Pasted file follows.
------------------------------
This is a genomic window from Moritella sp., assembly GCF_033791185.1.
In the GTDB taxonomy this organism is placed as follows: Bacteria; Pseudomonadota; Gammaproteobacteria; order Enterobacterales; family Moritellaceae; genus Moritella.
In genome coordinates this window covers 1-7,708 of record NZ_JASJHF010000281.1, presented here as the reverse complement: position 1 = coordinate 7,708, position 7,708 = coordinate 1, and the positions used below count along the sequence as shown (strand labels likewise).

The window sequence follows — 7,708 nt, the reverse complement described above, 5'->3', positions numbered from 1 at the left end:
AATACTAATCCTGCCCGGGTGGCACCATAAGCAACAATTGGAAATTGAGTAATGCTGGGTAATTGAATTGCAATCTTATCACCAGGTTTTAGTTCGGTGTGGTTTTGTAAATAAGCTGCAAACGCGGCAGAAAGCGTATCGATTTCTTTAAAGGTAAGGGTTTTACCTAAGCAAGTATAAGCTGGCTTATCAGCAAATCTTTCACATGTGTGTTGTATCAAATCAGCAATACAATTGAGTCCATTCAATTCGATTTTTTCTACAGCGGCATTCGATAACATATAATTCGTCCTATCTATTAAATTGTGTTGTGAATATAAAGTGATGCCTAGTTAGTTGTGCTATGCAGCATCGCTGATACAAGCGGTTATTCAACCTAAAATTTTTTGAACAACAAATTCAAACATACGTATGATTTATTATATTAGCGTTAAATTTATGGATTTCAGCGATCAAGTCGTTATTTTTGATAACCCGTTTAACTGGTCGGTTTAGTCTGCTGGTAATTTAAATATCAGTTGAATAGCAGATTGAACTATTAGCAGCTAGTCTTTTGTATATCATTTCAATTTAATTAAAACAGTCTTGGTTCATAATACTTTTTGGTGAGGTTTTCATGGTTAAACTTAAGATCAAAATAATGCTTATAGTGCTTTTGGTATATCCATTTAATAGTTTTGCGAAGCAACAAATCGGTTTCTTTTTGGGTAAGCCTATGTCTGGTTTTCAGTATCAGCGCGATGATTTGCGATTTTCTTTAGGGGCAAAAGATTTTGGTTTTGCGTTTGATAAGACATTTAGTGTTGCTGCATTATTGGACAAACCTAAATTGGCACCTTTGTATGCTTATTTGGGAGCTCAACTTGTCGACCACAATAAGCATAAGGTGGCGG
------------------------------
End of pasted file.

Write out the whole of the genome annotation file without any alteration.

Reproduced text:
This is a genomic window from Moritella sp., assembly GCF_033791185.1.
In the GTDB taxonomy this organism is placed as follows: Bacteria; Pseudomonadota; Gammaproteobacteria; order Enterobacterales; family Moritellaceae; genus Moritella.
In genome coordinates this window covers 1-7,708 of record NZ_JASJHF010000281.1, presented here as the reverse complement: position 1 = coordinate 7,708, position 7,708 = coordinate 1, and the positions used below count along the sequence as shown (strand labels likewise).

The window sequence follows — 7,708 nt, the reverse complement described above, 5'->3', positions numbered from 1 at the left end:
AATACTAATCCTGCCCGGGTGGCACCATAAGCAACAATTGGAAATTGAGTAATGCTGGGTAATTGAATTGCAATCTTATCACCAGGTTTTAGTTCGGTGTGGTTTTGTAAATAAGCTGCAAACGCGGCAGAAAGCGTATCGATTTCTTTAAAGGTAAGGGTTTTACCTAAGCAAGTATAAGCTGGCTTATCAGCAAATCTTTCACATGTGTGTTGTATCAAATCAGCAATACAATTGAGTCCATTCAATTCGATTTTTTCTACAGCGGCATTCGATAACATATAATTCGTCCTATCTATTAAATTGTGTTGTGAATATAAAGTGATGCCTAGTTAGTTGTGCTATGCAGCATCGCTGATACAAGCGGTTATTCAACCTAAAATTTTTTGAACAACAAATTCAAACATACGTATGATTTATTATATTAGCGTTAAATTTATGGATTTCAGCGATCAAGTCGTTATTTTTGATAACCCGTTTAACTGGTCGGTTTAGTCTGCTGGTAATTTAAATATCAGTTGAATAGCAGATTGAACTATTAGCAGCTAGTCTTTTGTATATCATTTCAATTTAATTAAAACAGTCTTGGTTCATAATACTTTTTGGTGAGGTTTTCATGGTTAAACTTAAGATCAAAATAATGCTTATAGTGCTTTTGGTATATCCATTTAATAGTTTTGCGAAGCAACAAATCGGTTTCTTTTTGGGTAAGCCTATGTCTGGTTTTCAGTATCAGCGCGATGATTTGCGATTTTCTTTAGGGGCAAAAGATTTTGGTTTTGCGTTTGATAAGACATTTAGTGTTGCTGCATTATTGGACAAACCTAAATTGGCACCTTTGTATGCTTATTTGGGAGCTCAACTTGTCGACCACAATAAGCATAAGGTGGCGG